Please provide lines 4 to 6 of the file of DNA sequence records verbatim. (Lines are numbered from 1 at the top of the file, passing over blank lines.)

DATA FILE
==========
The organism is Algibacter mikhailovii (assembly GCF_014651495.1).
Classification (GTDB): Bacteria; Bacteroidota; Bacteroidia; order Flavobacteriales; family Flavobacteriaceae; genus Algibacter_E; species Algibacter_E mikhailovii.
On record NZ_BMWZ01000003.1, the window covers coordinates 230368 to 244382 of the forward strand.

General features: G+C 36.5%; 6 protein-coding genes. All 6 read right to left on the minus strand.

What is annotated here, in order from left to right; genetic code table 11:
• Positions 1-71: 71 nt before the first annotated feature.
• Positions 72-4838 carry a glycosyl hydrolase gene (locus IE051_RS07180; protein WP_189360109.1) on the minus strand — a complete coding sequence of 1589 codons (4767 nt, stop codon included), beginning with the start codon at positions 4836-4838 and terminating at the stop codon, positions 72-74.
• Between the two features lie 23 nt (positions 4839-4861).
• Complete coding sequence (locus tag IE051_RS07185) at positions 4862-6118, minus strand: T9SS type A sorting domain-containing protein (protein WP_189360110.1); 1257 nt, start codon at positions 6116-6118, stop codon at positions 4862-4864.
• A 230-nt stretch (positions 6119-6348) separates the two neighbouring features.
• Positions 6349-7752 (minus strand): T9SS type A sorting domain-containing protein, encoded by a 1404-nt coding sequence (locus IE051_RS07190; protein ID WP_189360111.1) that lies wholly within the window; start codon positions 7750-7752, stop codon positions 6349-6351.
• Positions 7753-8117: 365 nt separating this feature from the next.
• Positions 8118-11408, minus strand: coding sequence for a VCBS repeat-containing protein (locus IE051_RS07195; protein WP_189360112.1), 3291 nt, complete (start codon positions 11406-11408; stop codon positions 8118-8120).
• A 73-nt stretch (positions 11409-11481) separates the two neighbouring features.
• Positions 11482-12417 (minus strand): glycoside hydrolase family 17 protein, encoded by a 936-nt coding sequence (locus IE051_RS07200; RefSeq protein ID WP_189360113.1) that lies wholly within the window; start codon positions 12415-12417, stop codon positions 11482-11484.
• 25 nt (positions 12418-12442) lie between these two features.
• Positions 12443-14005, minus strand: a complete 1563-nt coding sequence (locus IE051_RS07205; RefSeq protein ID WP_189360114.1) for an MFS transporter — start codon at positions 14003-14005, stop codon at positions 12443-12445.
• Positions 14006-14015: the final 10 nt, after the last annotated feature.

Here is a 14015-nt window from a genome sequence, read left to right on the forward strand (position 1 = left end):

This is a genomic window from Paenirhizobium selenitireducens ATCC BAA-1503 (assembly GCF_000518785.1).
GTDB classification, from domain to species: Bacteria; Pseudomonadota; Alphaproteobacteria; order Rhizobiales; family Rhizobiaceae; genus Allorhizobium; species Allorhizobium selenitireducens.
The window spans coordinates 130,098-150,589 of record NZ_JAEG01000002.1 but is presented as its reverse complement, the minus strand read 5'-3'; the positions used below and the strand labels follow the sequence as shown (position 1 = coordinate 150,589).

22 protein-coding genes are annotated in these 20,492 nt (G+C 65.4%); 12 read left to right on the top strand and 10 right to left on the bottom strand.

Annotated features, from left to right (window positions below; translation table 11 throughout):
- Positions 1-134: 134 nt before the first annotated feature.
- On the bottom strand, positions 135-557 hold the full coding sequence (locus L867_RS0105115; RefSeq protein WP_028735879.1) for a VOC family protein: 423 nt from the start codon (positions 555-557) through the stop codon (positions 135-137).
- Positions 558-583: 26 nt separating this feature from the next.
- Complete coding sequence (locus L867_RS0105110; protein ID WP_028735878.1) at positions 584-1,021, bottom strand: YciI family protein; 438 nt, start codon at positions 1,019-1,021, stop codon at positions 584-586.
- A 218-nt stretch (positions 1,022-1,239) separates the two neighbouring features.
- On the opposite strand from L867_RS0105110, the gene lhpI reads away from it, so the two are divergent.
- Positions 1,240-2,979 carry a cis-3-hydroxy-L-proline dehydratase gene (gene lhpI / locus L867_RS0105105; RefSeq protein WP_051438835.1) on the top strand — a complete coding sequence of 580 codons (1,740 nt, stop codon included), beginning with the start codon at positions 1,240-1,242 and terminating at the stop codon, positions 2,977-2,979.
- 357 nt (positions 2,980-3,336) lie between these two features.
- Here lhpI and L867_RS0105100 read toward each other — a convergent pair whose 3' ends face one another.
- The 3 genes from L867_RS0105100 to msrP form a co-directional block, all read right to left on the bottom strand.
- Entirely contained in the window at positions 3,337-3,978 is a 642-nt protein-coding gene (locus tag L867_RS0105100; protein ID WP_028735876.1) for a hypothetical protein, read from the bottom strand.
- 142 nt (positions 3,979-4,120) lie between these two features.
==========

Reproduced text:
General features: G+C 36.5%; 6 protein-coding genes. All 6 read right to left on the minus strand.

What is annotated here, in order from left to right; genetic code table 11:
• Positions 1-71: 71 nt before the first annotated feature.